In the 60s and 70s, the crowds stopped coming and the theatre started to fall apart. But in 1983 it was given landmark status and things started to turn back around. It was fully re-opened two years later and, just recently, they’ve started to refurbish the whole thing. When I was here last time, the marquee was covered in plastic. Now they have a nice, shiny LED marquee! President Clinton (among other important folk) were at the dedication. It kick-started the most expensive refurbishment of any theatre in America.
I’m glad the Apollo has come back. I’ve never been inside, but I always feel happy when I see it and think of its place in history. I may be one of the whitest men in the world, but somewhere deep down in there is a black soul.
Ok. Maybe not.
After that, I walked back to the subway, got on the wrong one and went WAY downtown from where I actually wanted to go: Lincoln Center.
I hopped back on the train and went there to get some daytime shots that wouldn’t be so fucking blurry. Damn my camera’s nightvision!
The rest of the day was basically just walking down to Times Square again (FUCK, it’s full of people during the day!) and heading back home.
(St. Paul’s–don’t know if it’s significant in any way, but I liked the mural here.)
(Hearst Tower. It was really hard to get a good picture because of all the damn signs and lamps around the block. I did my best, though.)
If you’re wondering why I went all the way down to Times Square just to turn around and go back home, this is why:
The Brill Building may not have a lot of significance to those people walking by it everyday, but their lives would actually be a bit different if it hadn’t existed.
It was behind these doors that just about every popular song released in the rock era before The Beatles burst onto the scene was written.
Here’s just a few of the teams on songs that came out of here and Aldon Music right next door:
Jerry Lieber and Mike Stoller: ‘Hound Dog,’ ‘Yakety Yak,’ ‘Ruby Baby’
Gerry Goffin and Carole King: ‘Will You Still Love Me Tomorrow,’ ‘Take Good Care Of My Baby,’ ‘Some Kind Of Wonderful,’ ‘The Loco-Motion,’ ‘Up On The Roof’
Barry Mann and Cynthia Weil: ‘On Broadway,’ ‘We Gotta Get Out Of This Place,’ ‘You’ve Lost That Lovin’ Feelin’ (with Phil Spector),’(You’re My) Soul And Inspiration’
Burt Bacharach and Hal David: ‘Raindrops Keep Fallin’ On My Head,’ ‘What The World Needs Now Is Love,’ ‘I Say A Little Prayer, ‘(There’s) Always Something There To Remind Me’
Tommy Boyce and Bobby Hart: ‘Last Train To Clarksville,’ ‘(I’m Not Your) Stepping Stone,’ ‘Come A Little Bit Closer,’ ‘The Monkees Theme’…in fact, a LOT of Monkees’ songs.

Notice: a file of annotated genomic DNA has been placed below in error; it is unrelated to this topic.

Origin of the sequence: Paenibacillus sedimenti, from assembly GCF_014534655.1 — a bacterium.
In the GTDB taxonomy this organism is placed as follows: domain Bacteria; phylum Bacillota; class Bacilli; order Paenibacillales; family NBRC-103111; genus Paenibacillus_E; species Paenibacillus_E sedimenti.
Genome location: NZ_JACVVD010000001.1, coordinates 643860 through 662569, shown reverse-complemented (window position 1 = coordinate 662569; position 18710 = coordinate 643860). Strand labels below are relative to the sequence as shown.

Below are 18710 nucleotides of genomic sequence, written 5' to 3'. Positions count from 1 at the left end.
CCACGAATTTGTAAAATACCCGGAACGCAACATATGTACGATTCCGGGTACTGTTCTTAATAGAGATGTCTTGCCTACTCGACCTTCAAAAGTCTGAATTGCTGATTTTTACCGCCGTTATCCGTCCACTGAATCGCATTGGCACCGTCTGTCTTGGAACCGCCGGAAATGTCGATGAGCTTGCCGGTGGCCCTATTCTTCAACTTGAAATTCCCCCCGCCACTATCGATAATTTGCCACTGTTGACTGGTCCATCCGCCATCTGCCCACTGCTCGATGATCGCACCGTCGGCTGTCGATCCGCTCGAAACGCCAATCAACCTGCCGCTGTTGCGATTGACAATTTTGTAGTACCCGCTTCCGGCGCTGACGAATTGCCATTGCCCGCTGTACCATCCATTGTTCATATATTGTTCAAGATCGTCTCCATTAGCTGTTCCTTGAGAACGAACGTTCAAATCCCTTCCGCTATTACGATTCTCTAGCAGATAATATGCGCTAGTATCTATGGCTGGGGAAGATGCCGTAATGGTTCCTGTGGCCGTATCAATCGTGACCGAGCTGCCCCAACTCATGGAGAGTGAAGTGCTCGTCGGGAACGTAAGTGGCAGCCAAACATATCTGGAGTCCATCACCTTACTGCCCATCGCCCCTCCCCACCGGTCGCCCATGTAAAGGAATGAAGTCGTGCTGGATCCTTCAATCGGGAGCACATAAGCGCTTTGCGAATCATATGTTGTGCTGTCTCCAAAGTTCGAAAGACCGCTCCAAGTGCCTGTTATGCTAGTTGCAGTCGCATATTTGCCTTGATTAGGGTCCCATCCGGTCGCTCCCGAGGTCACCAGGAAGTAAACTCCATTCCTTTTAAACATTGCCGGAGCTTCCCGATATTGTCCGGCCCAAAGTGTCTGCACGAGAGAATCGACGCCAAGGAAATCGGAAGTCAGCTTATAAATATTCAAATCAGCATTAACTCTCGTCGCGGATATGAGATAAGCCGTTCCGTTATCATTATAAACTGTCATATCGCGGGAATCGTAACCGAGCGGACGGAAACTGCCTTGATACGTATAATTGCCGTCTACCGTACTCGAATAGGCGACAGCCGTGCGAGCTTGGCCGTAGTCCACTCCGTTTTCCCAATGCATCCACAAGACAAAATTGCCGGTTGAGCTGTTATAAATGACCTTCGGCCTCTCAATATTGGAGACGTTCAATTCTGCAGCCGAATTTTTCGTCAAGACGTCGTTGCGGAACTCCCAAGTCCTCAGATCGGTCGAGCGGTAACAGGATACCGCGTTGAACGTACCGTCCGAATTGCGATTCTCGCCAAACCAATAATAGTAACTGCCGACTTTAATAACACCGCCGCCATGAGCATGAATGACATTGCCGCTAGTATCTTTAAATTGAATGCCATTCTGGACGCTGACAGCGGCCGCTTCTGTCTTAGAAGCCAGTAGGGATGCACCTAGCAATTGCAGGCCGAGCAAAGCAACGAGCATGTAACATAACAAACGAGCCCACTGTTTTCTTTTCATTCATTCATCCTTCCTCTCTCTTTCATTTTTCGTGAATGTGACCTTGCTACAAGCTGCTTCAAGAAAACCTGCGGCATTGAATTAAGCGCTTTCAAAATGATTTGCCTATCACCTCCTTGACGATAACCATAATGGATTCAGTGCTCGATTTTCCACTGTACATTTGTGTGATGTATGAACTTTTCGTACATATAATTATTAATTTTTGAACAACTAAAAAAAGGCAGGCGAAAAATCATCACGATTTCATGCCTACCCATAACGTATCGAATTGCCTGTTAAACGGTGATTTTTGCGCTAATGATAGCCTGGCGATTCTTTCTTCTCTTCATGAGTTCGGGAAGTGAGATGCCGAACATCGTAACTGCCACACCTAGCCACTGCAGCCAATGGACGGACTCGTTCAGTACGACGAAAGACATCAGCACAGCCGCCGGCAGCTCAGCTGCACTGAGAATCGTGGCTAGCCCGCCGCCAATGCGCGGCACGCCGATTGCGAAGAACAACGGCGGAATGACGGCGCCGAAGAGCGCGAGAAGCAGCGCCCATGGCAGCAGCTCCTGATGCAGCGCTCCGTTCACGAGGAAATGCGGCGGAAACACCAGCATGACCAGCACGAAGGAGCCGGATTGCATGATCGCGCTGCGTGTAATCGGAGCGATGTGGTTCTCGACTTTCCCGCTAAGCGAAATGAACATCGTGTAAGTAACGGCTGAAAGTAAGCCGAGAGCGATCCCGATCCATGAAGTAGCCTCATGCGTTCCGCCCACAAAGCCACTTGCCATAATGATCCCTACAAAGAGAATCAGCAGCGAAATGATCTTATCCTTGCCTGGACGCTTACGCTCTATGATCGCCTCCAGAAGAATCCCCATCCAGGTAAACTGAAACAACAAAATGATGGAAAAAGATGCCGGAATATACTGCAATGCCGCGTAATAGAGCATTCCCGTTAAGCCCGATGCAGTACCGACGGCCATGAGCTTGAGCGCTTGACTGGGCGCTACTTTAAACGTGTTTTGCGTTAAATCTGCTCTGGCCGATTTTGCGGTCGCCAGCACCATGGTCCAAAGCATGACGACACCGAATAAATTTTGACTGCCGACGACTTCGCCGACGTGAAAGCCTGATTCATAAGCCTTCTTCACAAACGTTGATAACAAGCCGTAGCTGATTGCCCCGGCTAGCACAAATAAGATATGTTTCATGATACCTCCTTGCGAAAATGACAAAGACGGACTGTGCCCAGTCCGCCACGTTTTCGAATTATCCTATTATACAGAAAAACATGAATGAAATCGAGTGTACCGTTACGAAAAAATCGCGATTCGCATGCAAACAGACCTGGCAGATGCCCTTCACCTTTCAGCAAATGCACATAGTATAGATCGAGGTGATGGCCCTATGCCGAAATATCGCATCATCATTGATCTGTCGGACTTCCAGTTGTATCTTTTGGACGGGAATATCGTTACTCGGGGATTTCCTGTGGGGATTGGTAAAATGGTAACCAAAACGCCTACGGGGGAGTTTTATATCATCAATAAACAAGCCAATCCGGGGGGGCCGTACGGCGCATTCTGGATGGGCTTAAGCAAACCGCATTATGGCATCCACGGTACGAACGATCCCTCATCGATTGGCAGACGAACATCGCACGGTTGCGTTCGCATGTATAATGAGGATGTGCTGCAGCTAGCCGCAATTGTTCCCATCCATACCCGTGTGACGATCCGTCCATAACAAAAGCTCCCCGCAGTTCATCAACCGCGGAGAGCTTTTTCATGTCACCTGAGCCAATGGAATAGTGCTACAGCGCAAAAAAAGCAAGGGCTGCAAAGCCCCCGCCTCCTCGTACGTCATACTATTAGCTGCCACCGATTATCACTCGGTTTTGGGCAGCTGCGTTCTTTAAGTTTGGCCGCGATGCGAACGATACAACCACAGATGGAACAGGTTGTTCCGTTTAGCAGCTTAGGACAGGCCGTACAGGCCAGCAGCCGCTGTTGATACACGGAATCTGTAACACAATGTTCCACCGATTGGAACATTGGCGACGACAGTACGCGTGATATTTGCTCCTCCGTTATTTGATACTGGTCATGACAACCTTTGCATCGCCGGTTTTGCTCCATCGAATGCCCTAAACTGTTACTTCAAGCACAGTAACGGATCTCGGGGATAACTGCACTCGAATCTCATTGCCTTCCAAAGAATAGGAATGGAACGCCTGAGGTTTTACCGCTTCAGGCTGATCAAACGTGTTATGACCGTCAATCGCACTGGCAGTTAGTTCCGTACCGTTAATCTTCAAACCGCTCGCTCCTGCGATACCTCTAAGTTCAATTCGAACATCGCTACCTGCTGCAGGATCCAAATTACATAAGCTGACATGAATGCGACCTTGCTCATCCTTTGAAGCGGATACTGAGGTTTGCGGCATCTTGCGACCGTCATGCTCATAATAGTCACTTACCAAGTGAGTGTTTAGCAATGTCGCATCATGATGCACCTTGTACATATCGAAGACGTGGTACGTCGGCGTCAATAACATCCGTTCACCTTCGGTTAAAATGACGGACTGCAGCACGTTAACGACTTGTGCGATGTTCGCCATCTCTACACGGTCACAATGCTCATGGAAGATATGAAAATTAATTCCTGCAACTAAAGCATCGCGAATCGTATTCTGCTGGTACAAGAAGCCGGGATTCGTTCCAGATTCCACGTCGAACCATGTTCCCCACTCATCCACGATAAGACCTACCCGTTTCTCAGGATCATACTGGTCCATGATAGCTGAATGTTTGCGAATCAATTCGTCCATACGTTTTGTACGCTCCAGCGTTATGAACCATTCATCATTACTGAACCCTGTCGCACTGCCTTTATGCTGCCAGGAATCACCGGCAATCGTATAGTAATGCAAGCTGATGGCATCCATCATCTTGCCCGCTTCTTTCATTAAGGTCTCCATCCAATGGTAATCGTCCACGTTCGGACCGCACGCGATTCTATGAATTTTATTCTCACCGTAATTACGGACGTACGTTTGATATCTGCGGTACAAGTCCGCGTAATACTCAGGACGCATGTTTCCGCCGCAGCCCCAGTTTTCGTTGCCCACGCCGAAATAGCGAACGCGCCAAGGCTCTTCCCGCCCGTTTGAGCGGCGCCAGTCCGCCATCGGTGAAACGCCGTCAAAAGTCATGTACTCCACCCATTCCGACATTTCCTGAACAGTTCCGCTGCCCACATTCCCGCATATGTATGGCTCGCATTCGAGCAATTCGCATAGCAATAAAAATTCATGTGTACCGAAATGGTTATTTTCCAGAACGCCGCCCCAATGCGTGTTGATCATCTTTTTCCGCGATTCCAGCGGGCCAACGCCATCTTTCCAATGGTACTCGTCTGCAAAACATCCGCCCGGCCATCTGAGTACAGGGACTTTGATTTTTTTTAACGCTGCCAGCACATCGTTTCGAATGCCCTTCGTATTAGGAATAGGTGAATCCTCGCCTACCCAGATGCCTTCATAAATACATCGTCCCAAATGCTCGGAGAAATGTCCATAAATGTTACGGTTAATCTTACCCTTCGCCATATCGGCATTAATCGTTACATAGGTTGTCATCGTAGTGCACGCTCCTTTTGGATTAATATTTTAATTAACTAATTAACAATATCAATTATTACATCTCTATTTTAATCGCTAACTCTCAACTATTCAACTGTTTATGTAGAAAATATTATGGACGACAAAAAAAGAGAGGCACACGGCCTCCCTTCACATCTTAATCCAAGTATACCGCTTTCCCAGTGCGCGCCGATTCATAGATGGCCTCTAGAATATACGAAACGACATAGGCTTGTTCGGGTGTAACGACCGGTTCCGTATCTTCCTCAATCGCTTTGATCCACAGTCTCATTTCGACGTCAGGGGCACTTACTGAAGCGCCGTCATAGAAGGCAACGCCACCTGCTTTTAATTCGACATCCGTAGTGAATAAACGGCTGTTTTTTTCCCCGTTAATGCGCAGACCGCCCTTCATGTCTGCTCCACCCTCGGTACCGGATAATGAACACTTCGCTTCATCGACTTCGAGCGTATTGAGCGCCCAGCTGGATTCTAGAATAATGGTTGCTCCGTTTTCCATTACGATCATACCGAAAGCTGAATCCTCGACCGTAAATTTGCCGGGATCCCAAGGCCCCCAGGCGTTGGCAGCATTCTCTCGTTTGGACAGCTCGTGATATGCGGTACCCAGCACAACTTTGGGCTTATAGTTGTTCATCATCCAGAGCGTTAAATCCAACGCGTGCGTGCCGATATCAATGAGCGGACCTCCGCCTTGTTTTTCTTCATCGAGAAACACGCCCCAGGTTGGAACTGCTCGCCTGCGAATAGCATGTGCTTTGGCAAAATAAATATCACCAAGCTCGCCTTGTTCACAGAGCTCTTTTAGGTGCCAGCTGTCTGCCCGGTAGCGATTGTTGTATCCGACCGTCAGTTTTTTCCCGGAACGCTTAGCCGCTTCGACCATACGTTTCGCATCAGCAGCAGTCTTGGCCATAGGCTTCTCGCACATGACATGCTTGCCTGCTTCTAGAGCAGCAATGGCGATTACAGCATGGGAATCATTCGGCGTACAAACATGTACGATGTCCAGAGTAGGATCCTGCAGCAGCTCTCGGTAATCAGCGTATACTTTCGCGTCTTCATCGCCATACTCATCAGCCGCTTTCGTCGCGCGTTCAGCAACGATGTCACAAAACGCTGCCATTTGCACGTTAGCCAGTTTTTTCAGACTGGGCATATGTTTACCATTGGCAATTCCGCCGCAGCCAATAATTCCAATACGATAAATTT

Neil Diamond: ‘I’m A Believer,’ ‘A Little Bit Me, A Little Bit You,’ ‘(Look Out) Here Comes Tomorrow’…strangely, all recorded by The Monkees, too.
Phil Spector: before he became a gun-crazy lunatic, he was a gun-crazy genius producer/writer. He wrote ‘To Know Him Is To Love Him’ and co-wrote a lot more. He was more of a producer, though.
All of them had cubby holes somewhere behind these doors. They would churn out hit after hit, day after day. There was a competitiveness between all of them that kept them writing better and better songs. And it wasn’t until The Beatles showed up writing all their own songs (although, they would cover songs written here) that the Brill team would either disappear or start recording their own songs. Some would go on to bigger stardom (Diamond, Bacharach, King) while others would keep writing for Motown (Lieber and Stoller).
Ok. Enough music history. But it’s hard for me to stop once I get going, especially when I’m in the presence of something so important to something so important to me. I had to get home.
(Smog or clouds? You decide.)
It was really fucking hot, so I took my time. I was actually going to take the train, but I had made my way to Grand Central (to buy the book about New York movies…I’m a horrible person) and gotten a mocha at the little kiosk at in the Dining Concourse. Then I went to the actual train station and, once again, FUCK, it’s full of people during the day!
(Remember all the people dancing around here in The Fisher King? It was nothing like that.)
I didn’t want to deal with all of those people with my coffee, so I just walked home. It was cooling down (rather rapidly, actually), so it wasn’t too bad. Just humid as all fuck…of course.